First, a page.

“Grape-like aromas” keep mosquitoes at bay

18 October 2013 by Stephanie Swift, posted in Disease, Science

The mosquito is my dad's nemesis in the insect world. He will go to extraordinary lengths to secure his person from mosquito attack, roaming the corridors on night patrols and jamming mosquito repellent devices into every possible plug socket.

Such devices are usually based on the chemical, N, N-diethyl-meta-toluamide, or DEET. The problem with DEET is it’s expensive, it has nasty effects on our own skin and mosquitos are evolving resistance to it.

But replacing DEET has proven a tricky business, since we don’t really know exactly how it prevents mosquitoes zeroing in on their bloodbag human targets.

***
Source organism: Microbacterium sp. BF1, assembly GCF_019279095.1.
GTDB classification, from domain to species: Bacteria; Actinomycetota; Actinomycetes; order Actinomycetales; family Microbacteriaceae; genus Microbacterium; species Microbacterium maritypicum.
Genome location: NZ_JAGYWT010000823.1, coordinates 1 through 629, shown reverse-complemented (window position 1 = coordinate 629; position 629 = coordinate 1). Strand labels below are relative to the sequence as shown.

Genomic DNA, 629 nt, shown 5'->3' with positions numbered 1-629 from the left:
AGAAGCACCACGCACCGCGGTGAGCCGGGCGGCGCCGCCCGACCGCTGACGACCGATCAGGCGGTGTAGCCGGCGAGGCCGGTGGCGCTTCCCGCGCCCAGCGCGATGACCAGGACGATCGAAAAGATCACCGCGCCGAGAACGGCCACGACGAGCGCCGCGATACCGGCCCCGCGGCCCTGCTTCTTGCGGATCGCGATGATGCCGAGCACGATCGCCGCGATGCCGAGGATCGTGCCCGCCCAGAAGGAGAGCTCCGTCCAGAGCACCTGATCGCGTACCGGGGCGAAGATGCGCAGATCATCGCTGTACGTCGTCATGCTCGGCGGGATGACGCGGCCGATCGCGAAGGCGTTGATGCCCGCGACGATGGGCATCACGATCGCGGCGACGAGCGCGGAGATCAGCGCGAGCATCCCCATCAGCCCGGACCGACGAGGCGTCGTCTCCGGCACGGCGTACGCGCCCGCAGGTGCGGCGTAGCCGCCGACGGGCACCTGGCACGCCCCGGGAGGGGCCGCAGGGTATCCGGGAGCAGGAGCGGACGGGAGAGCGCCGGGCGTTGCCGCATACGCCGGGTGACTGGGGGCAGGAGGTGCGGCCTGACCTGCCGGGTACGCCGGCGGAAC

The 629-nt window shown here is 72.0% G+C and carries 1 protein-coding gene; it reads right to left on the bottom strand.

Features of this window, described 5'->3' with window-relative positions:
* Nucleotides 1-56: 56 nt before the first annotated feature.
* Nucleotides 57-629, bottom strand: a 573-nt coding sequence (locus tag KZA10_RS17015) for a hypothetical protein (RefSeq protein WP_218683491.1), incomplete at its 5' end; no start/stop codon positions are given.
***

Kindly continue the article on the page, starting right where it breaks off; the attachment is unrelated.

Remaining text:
Until now.

A team of researchers from the University of California found that mosquito nerve cells in the antenna expressing the receptor Ir40a were crucial for the anti-DEET effect. When this receptor was blocked, mosquitoes became resistant to DEET – and in a nightmarish twist, some became more drawn to its scent.

They then used a computer algorithm to screen over 3000 “natural odours”, including extracts from plants, insects or vertebrates, and ones already approved for use in perfumes, cosmetics and food additives, for their predicted ability to block Ir40a receptors.

Three promising compounds with a “grape-like aroma”, plus a fourth that ants secrete to mark their trail, had strong effects on nerves expressing Ir40a and repelled mosquitos.

Since these compounds already have WHO and FDA approval, they are exciting new candidates for an improved class of bug repellents that could be speedily translated to market.


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